Blog: The True Cost of Workplace Accidents

By October 15, 2018 January 4th, 2019 Blog

Adding it all up

This article is from Sterling’s Spring 2018 issue of its Risk & Business Magazine. Want a copy? Email jgiffels@sterlingagency.com. Please enjoy and share.

Everyone knows that accidents cost money. Whether it’s medical bills, liability costs, or repair and cleanup costs, money is going to be going away. Nobody is ignoring safety, but a lot of people don’t really think about the financial cost of accidents. According to the U.S. Bureau of Labor Statistics, workplace injuries and accidents cost employers almost $62 billion in 2013. Beyond even that, many business owners don’t consider, however, are all of the ancillary costs that workplace accidents can cause.

Consider the following potential issues which could arise after an accident:

  • Morale will be reduced in personnel
  • Insurance costs could rise
  • Affected employees could be absent following the incident

The talk vs. the walk

A lot of businesses talk about the importance of safety, but that doesn’t mean they follow through with safety programs or try to plug holes in their systems. Like it or not, businesses only exist in order to turn a profit. Many of those companies work in a low profit margin and struggle to grow it year after year. One workplace accident could put the books into the red if the business is unprepared for it. Fortunately, making safety a priority is relatively inexpensive to do. All it takes is some drive and initiative.

There are three key ingredients to creating a good safety program:

  1. Work as a team: Everyone should be involved from the top down. Pitch ideas, make suggestions, and solve problems together as a team.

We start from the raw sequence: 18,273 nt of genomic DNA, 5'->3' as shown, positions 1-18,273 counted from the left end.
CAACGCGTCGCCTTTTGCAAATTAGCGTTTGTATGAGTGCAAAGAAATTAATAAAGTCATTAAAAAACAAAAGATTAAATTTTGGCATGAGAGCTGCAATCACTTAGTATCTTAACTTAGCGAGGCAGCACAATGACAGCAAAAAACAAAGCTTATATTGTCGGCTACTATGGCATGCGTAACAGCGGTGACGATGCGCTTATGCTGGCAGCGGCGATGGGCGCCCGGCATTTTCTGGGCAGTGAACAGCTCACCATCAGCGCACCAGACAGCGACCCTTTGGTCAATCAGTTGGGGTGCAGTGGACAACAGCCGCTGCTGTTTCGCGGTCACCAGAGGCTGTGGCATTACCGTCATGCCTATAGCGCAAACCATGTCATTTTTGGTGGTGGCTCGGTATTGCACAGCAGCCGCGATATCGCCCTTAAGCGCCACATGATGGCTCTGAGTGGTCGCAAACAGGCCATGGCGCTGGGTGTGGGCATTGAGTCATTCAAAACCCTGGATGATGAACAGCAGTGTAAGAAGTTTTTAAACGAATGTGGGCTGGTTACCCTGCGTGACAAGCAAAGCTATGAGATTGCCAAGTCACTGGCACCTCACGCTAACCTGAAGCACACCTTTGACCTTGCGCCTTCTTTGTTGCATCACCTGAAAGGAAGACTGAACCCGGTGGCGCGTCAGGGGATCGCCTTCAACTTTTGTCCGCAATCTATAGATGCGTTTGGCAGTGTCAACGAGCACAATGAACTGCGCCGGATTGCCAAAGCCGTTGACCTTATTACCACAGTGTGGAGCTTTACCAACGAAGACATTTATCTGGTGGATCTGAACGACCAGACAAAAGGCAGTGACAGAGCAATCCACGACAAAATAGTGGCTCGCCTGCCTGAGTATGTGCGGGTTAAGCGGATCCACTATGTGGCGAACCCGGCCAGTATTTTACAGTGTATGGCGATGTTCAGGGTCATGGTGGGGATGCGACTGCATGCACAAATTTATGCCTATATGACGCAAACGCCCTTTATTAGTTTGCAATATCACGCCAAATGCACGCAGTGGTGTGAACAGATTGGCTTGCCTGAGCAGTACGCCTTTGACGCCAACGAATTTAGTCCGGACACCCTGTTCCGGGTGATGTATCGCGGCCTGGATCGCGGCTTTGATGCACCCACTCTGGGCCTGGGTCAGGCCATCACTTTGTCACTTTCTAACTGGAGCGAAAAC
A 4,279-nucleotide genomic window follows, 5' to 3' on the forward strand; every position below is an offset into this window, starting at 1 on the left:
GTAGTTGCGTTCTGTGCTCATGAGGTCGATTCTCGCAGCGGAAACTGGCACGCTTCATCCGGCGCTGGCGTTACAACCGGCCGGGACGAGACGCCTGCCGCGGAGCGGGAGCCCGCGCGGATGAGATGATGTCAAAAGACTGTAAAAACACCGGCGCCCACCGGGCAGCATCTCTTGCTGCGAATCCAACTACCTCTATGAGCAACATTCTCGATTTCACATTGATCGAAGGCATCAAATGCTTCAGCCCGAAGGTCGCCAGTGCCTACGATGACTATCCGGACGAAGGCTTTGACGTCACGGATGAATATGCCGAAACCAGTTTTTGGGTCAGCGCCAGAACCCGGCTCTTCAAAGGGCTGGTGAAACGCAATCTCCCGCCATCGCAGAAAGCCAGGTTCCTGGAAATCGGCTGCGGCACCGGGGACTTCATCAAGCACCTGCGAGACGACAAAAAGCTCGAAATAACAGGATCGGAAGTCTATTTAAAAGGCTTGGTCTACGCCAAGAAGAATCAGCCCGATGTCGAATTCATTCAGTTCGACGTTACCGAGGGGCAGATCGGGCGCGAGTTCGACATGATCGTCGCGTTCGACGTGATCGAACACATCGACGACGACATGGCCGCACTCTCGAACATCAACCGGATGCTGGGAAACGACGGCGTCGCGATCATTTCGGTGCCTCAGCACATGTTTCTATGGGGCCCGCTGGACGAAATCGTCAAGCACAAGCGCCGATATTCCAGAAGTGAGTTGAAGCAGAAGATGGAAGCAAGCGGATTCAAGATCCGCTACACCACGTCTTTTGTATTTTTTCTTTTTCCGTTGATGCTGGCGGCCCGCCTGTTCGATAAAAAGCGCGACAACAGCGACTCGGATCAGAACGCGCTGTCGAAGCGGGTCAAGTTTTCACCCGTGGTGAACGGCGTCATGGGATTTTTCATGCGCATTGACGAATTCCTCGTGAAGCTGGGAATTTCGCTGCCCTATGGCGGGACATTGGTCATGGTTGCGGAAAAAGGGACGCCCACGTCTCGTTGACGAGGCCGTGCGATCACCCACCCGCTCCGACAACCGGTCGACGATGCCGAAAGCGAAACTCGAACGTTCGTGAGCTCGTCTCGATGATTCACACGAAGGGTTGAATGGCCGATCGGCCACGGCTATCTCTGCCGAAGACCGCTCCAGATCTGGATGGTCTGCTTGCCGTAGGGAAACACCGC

2. Make suggestions: No suggestion should be ignored. Good ideas often come from unexpected places. Experience that you and your employees bring to the table will often bring with it unique viewpoints on safety in the workplace.
  3. Ask questions: If you don’t understand an aspect of the program or a concern that is being brought up, don’t be afraid to ask about it. Likewise, encourage employees to ask questions as well.

Does it work for you?

The actual ins and outs of the program will be unique to your company and the safety risks you face. However, it is essential to make safety a part of your company culture. Regularly bring it up during meetings. It’s your duty as an owner to ensure that your employees are safe and it is their duty as employees to comply with your safety regulations.

Prevention is the best route to take when it comes to accidents. While insurance is an essential aspect after the fact, it isn’t meant to be a catch-all, and you will put yourself in a much better position if you have a game plan from the beginning. Ready to start working on your safety program? Feeling a bit overwhelmed or unsure where to start? We’d love to help. Reach out today!